‘Second opinion changed my life’
Older people need not take their health problems for granted and can find doctors prepared to listen afresh
Kitty English: ‘What I really feel now at 86 is that once you’re up and out and have your senses about you, that’s the main thing.’ Photograph: Cyril Byrne
When I was a young mother I played badminton in the winter and tennis in the summer months. I didn’t like housework, so I had someone in to do that. I helped on the farm and bred dogs – Yorkshire terriers, pugs and Shih Tzus.
I got bowel cancer in my 50s and had part of my bowel and gall bladder removed. My husband became ill around the same time and we never told him about my illness. I had check-ups every six months for five years but then got the all-clear.
My husband suffered from heart problems but then he got prostate cancer which spread to his bones. He died 20 years ago. I have lived in the family home ever since and was reasonably healthy over the following 10 years or so.
Every Christmas all the family with their spouses and children come to stay with me and we celebrate Christmas together.
My health really started to go into a decline when I was in my 70s. I was in and out of the Bon Secours Hospital in Cork city in the 1990s. I suffered from breathlessness and low blood pressure and had a pacemaker put in eight years ago.
I was also put on different medications for blood pressure, blood thinning, fluid retention and underactive thyroid. I also started using inhalers to curb the breathlessness I felt. I was on 13 different drugs a day. I felt I was worn out and there was no more to be done for me.
I was told that my health problems were to do with my age. Then my eldest son became ill with cancer and died five years ago. That was the hardest blow of all. It is so difficult to watch someone die who doesn’t want to die.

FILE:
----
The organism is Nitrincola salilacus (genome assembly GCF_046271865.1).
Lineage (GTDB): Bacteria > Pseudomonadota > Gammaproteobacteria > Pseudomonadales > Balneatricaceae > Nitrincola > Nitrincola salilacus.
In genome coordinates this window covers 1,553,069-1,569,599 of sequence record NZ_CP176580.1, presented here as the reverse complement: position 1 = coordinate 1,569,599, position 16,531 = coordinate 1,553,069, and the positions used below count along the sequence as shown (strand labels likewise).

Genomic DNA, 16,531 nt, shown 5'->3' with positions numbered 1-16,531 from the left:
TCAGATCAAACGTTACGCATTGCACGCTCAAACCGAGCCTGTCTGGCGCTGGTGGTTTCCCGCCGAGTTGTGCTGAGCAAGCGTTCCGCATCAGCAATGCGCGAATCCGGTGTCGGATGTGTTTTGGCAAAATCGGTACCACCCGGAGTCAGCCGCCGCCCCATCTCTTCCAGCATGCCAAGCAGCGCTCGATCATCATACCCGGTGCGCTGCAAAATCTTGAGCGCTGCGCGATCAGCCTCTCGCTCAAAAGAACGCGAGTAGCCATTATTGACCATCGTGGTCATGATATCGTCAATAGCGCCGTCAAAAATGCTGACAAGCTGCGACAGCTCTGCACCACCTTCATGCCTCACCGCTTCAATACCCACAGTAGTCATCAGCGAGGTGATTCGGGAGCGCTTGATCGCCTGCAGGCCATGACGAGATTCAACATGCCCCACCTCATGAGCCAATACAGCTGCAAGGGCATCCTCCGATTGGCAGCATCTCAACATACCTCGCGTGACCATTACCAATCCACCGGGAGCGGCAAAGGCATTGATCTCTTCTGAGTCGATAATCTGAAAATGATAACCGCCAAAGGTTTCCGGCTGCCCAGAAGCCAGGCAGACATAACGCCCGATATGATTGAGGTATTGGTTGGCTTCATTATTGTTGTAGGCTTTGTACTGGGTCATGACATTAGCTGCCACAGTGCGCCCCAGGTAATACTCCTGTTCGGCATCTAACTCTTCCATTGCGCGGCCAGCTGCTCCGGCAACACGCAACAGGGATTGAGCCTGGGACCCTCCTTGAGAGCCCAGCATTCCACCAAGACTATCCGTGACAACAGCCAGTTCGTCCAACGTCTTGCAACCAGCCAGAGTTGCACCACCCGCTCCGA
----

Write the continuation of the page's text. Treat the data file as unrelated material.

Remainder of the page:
Over the next while I began to worry a lot about all the health problems I had, which got me down. I became very careful with myself, thinking that as you get older you slow up and that’s the way it was going to be for me. I suppose deep down I felt I was going to die soon, so why bother other people with my feelings?
Two years ago, when visiting my son and his family in Dublin, I found I could barely walk around the shops. I love shopping so this was very frustrating. My son and his wife decided to take me into the emergency department at the Blackrock Clinic.
Battery of tests
They kept me in for a battery of tests, changed some of my medicines and reduced the number of drugs I was taking from 13 to five.
I think what really counted was that Dr Alex Deegan, the young consultant I saw, didn’t know me. He was completely thorough and didn’t make any assumptions about my health.
I also had surgery on both hands for carpel tunnel syndrome which had been painful for years. To be honest, I was afraid of having the surgery but I can’t believe how much better I feel now. I couldn’t lift a cup – not to mention a grandchild – when I had it and now I have lots of fun holding and playing with my younger grandchildren.
I spend time visiting my adult children and their families in their homes and on holidays abroad. But I am always glad to get back home. I’ve a Bichon Frisé who needs walking and I play bridge a few nights a week.
I still drive, which means I can go in and out to the town when I need anything. I even swam in the sea in Kerry this summer. Overall I’ve more confidence now than I had five years ago. And I’ve also lost a good deal of weight because I don’t eat as much as I used to. I’ve a great family who support me and that keeps me going too.
I suppose what I really feel now at 86 is that once you’re up and out and have your senses about you, that’s the main thing. I feel better now than I did 10 years ago and I take life as it comes.
But I would advise anyone my age not to take their health problems for granted and if your GP or other medical specialists tell you not to expect anything better, then go elsewhere before you accept that you can’t feel any better.